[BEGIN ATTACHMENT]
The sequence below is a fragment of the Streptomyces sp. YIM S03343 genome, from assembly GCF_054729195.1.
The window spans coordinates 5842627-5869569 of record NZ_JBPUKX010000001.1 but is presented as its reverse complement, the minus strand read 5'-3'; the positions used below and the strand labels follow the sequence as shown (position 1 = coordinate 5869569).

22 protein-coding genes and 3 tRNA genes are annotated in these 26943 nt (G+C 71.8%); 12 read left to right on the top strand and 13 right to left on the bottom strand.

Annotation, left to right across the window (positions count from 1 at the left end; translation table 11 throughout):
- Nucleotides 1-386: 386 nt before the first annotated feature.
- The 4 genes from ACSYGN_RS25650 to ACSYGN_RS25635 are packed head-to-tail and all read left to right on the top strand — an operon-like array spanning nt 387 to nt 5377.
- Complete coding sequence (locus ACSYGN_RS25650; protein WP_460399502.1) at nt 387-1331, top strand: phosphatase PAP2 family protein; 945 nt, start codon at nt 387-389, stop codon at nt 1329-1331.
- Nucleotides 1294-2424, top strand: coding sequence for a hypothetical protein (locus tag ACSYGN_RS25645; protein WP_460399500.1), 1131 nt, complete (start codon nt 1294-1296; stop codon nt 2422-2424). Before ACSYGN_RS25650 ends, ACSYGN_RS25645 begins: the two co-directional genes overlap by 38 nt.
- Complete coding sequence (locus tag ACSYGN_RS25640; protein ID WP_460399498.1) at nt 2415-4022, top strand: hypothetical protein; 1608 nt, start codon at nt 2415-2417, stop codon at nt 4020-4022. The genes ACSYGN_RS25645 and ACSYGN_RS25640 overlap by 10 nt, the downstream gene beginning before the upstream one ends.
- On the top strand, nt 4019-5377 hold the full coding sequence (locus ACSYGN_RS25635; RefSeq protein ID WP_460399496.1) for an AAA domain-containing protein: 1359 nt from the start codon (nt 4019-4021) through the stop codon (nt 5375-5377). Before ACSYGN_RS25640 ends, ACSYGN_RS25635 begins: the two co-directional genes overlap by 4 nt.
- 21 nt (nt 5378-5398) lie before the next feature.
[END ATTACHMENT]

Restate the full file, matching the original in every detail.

The sequence below is a fragment of the Streptomyces sp. YIM S03343 genome, from assembly GCF_054729195.1.
The window spans coordinates 5842627-5869569 of record NZ_JBPUKX010000001.1 but is presented as its reverse complement, the minus strand read 5'-3'; the positions used below and the strand labels follow the sequence as shown (position 1 = coordinate 5869569).

22 protein-coding genes and 3 tRNA genes are annotated in these 26943 nt (G+C 71.8%); 12 read left to right on the top strand and 13 right to left on the bottom strand.

Annotation, left to right across the window (positions count from 1 at the left end; translation table 11 throughout):
- Nucleotides 1-386: 386 nt before the first annotated feature.
- The 4 genes from ACSYGN_RS25650 to ACSYGN_RS25635 are packed head-to-tail and all read left to right on the top strand — an operon-like array spanning nt 387 to nt 5377.
- Complete coding sequence (locus ACSYGN_RS25650; protein WP_460399502.1) at nt 387-1331, top strand: phosphatase PAP2 family protein; 945 nt, start codon at nt 387-389, stop codon at nt 1329-1331.
- Nucleotides 1294-2424, top strand: coding sequence for a hypothetical protein (locus tag ACSYGN_RS25645; protein WP_460399500.1), 1131 nt, complete (start codon nt 1294-1296; stop codon nt 2422-2424). Before ACSYGN_RS25650 ends, ACSYGN_RS25645 begins: the two co-directional genes overlap by 38 nt.
- Complete coding sequence (locus tag ACSYGN_RS25640; protein ID WP_460399498.1) at nt 2415-4022, top strand: hypothetical protein; 1608 nt, start codon at nt 2415-2417, stop codon at nt 4020-4022. The genes ACSYGN_RS25645 and ACSYGN_RS25640 overlap by 10 nt, the downstream gene beginning before the upstream one ends.
- On the top strand, nt 4019-5377 hold the full coding sequence (locus ACSYGN_RS25635; RefSeq protein ID WP_460399496.1) for an AAA domain-containing protein: 1359 nt from the start codon (nt 4019-4021) through the stop codon (nt 5375-5377). Before ACSYGN_RS25640 ends, ACSYGN_RS25635 begins: the two co-directional genes overlap by 4 nt.
- 21 nt (nt 5378-5398) lie before the next feature.